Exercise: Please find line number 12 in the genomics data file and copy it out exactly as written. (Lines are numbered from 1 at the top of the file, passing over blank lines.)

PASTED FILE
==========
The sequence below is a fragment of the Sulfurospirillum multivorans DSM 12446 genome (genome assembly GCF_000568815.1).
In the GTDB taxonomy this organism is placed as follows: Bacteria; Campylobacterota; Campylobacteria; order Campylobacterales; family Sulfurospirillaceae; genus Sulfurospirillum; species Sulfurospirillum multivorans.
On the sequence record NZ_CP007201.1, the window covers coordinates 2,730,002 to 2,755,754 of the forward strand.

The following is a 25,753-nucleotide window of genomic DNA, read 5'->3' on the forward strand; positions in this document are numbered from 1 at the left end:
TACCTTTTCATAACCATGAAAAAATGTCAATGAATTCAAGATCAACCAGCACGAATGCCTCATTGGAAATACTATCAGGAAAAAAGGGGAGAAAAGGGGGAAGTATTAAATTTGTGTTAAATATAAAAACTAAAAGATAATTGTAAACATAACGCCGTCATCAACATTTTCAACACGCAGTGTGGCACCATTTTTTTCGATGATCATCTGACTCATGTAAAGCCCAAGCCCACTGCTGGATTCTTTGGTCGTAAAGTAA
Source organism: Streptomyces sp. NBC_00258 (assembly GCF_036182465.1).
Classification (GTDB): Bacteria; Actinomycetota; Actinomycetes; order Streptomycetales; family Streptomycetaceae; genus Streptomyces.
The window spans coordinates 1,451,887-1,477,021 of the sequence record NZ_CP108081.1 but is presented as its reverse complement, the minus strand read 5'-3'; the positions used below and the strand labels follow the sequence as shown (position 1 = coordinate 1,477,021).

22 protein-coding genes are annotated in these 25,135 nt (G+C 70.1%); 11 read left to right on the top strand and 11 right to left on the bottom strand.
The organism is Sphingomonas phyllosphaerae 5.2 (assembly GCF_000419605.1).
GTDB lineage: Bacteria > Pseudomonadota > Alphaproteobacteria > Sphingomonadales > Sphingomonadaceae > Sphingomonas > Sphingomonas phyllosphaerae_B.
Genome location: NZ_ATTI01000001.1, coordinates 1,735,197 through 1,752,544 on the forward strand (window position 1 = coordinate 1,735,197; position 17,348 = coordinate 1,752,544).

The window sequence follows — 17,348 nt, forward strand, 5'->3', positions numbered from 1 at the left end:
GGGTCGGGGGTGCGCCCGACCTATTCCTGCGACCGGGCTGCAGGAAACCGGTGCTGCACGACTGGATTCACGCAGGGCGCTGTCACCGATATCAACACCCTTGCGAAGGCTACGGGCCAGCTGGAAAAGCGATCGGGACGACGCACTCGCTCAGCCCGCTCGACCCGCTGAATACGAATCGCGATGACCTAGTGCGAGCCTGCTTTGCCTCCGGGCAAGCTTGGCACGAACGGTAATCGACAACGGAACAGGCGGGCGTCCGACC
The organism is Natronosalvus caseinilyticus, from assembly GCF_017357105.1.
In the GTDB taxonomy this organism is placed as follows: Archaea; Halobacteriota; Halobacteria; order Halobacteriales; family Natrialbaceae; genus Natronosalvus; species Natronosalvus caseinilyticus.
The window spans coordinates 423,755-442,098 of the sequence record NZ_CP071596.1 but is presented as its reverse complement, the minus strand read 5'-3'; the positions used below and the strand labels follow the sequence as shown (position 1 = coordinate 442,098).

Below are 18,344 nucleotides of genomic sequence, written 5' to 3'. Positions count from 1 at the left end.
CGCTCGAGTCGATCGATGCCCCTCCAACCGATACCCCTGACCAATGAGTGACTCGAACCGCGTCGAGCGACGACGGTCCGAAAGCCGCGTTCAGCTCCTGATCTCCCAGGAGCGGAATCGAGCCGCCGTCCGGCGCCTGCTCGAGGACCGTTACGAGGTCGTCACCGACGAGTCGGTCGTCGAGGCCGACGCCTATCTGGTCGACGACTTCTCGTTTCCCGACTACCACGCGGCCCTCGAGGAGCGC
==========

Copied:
Genome location: NZ_ATTI01000001.1, coordinates 1,735,197 through 1,752,544 on the forward strand (window position 1 = coordinate 1,735,197; position 17,348 = coordinate 1,752,544).